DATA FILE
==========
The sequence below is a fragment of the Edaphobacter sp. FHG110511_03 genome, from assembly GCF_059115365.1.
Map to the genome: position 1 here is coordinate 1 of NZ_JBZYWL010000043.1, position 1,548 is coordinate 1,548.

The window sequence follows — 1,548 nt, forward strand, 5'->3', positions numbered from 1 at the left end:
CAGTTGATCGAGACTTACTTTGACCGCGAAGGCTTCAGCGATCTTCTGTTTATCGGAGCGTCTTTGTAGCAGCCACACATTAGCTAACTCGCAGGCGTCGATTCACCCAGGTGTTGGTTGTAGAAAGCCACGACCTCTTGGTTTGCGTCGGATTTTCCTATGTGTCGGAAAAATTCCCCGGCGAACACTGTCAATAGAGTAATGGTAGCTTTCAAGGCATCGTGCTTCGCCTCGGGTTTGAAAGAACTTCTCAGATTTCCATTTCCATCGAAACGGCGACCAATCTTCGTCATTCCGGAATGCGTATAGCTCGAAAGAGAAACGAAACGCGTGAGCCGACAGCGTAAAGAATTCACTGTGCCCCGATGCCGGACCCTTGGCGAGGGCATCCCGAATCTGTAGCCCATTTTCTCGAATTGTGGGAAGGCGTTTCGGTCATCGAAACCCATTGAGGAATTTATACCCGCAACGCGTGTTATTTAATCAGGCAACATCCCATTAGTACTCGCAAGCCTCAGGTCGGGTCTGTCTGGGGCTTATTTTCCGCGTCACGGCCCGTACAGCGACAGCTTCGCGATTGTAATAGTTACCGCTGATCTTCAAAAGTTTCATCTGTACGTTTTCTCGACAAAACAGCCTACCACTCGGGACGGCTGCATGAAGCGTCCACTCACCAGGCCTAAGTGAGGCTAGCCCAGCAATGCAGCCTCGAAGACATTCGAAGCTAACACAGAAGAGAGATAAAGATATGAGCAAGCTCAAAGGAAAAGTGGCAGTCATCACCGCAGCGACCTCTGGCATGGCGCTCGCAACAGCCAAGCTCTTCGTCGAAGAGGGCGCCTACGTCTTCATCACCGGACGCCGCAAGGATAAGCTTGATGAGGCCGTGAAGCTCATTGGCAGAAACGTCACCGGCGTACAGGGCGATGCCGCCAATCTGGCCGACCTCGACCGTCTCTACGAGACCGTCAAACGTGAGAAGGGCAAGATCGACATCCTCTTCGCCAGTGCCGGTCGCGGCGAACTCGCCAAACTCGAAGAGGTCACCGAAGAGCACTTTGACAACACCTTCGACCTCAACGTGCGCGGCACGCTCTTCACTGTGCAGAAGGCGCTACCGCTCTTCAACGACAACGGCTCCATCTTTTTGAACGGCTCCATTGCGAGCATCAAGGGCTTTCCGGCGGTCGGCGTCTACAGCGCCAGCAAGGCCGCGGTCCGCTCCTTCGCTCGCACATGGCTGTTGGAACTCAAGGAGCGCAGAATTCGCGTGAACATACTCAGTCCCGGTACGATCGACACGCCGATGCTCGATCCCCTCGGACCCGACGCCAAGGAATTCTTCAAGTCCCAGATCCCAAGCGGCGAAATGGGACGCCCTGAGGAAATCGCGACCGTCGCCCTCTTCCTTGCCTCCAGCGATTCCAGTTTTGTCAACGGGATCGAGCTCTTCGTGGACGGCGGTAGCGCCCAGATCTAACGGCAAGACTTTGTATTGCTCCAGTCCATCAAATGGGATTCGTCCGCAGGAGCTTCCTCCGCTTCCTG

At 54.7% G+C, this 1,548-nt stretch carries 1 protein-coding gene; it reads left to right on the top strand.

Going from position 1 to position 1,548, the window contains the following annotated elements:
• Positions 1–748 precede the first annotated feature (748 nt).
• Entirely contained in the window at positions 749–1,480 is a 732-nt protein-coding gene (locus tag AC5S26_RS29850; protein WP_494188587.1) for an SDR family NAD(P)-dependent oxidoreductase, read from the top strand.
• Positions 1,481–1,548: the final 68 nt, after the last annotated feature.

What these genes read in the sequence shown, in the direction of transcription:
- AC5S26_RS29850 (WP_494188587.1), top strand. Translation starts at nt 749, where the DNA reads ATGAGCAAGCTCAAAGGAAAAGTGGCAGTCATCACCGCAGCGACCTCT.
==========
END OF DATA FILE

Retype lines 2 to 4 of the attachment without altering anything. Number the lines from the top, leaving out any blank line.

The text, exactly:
Map to the genome: position 1 here is coordinate 1 of NZ_JBZYWL010000043.1, position 1,548 is coordinate 1,548.

The window sequence follows — 1,548 nt, forward strand, 5'->3', positions numbered from 1 at the left end:
CAGTTGATCGAGACTTACTTTGACCGCGAAGGCTTCAGCGATCTTCTGTTTATCGGAGCGTCTTTGTAGCAGCCACACATTAGCTAACTCGCAGGCGTCGATTCACCCAGGTGTTGGTTGTAGAAAGCCACGACCTCTTGGTTTGCGTCGGATTTTCCTATGTGTCGGAAAAATTCCCCGGCGAACACTGTCAATAGAGTAATGGTAGCTTTCAAGGCATCGTGCTTCGCCTCGGGTTTGAAAGAACTTCTCAGATTTCCATTTCCATCGAAACGGCGACCAATCTTCGTCATTCCGGAATGCGTATAGCTCGAAAGAGAAACGAAACGCGTGAGCCGACAGCGTAAAGAATTCACTGTGCCCCGATGCCGGACCCTTGGCGAGGGCATCCCGAATCTGTAGCCCATTTTCTCGAATTGTGGGAAGGCGTTTCGGTCATCGAAACCCATTGAGGAATTTATACCCGCAACGCGTGTTATTTAATCAGGCAACATCCCATTAGTACTCGCAAGCCTCAGGTCGGGTCTGTCTGGGGCTTATTTTCCGCGTCACGGCCCGTACAGCGACAGCTTCGCGATTGTAATAGTTACCGCTGATCTTCAAAAGTTTCATCTGTACGTTTTCTCGACAAAACAGCCTACCACTCGGGACGGCTGCATGAAGCGTCCACTCACCAGGCCTAAGTGAGGCTAGCCCAGCAATGCAGCCTCGAAGACATTCGAAGCTAACACAGAAGAGAGATAAAGATATGAGCAAGCTCAAAGGAAAAGTGGCAGTCATCACCGCAGCGACCTCTGGCATGGCGCTCGCAACAGCCAAGCTCTTCGTCGAAGAGGGCGCCTACGTCTTCATCACCGGACGCCGCAAGGATAAGCTTGATGAGGCCGTGAAGCTCATTGGCAGAAACGTCACCGGCGTACAGGGCGATGCCGCCAATCTGGCCGACCTCGACCGTCTCTACGAGACCGTCAAACGTGAGAAGGGCAAGATCGACATCCTCTTCGCCAGTGCCGGTCGCGGCGAACTCGCCAAACTCGAAGAGGTCACCGAAGAGCACTTTGACAACACCTTCGACCTCAACGTGCGCGGCACGCTCTTCACTGTGCAGAAGGCGCTACCGCTCTTCAACGACAACGGCTCCATCTTTTTGAACGGCTCCATTGCGAGCATCAAGGGCTTTCCGGCGGTCGGCGTCTACAGCGCCAGCAAGGCCGCGGTCCGCTCCTTCGCTCGCACATGGCTGTTGGAACTCAAGGAGCGCAGAATTCGCGTGAACATACTCAGTCCCGGTACGATCGACACGCCGATGCTCGATCCCCTCGGACCCGACGCCAAGGAATTCTTCAAGTCCCAGATCCCAAGCGGCGAAATGGGACGCCCTGAGGAAATCGCGACCGTCGCCCTCTTCCTTGCCTCCAGCGATTCCAGTTTTGTCAACGGGATCGAGCTCTTCGTGGACGGCGGTAGCGCCCAGATCTAACGGCAAGACTTTGTATTGCTCCAGTCCATCAAATGGGATTCGTCCGCAGGAGCTTCCTCCGCTTCCTG